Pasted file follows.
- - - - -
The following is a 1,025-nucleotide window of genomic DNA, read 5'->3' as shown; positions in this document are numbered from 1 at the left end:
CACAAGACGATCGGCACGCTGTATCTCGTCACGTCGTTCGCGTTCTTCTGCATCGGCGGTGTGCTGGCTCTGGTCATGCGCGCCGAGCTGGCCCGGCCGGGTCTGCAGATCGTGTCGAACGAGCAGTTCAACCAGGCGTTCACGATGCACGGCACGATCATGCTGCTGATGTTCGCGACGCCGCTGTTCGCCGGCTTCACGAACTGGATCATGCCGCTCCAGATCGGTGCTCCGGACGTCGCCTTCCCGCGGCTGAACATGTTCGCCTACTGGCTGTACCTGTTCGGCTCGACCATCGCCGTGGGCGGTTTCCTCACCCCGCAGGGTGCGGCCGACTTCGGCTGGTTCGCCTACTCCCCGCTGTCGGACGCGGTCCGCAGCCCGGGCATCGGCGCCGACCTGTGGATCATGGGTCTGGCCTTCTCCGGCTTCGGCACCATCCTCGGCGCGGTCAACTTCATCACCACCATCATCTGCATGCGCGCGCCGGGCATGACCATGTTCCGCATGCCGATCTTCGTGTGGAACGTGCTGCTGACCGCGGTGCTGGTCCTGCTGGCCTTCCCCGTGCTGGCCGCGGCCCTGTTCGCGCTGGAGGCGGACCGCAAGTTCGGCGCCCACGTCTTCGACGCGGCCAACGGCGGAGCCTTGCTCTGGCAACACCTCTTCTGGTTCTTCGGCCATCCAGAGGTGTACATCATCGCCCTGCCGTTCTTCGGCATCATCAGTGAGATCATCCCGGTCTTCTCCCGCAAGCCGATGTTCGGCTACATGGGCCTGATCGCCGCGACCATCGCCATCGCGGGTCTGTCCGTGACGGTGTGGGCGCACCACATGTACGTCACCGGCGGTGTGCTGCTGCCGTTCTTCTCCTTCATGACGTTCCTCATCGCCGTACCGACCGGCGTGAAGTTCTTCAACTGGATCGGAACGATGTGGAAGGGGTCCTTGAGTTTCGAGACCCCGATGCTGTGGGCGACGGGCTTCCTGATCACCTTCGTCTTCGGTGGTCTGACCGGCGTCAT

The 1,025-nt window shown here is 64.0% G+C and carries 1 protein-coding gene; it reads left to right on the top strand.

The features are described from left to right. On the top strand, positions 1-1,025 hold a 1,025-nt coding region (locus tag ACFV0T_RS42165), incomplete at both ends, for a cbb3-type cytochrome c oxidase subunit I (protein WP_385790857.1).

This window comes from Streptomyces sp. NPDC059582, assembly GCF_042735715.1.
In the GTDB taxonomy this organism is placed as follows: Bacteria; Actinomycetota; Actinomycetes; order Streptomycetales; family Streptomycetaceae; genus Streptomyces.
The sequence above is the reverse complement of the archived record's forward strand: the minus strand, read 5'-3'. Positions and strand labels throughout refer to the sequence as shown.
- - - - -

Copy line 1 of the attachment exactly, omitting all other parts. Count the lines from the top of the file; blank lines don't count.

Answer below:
The following is a 1,025-nucleotide window of genomic DNA, read 5'->3' as shown; positions in this document are numbered from 1 at the left end: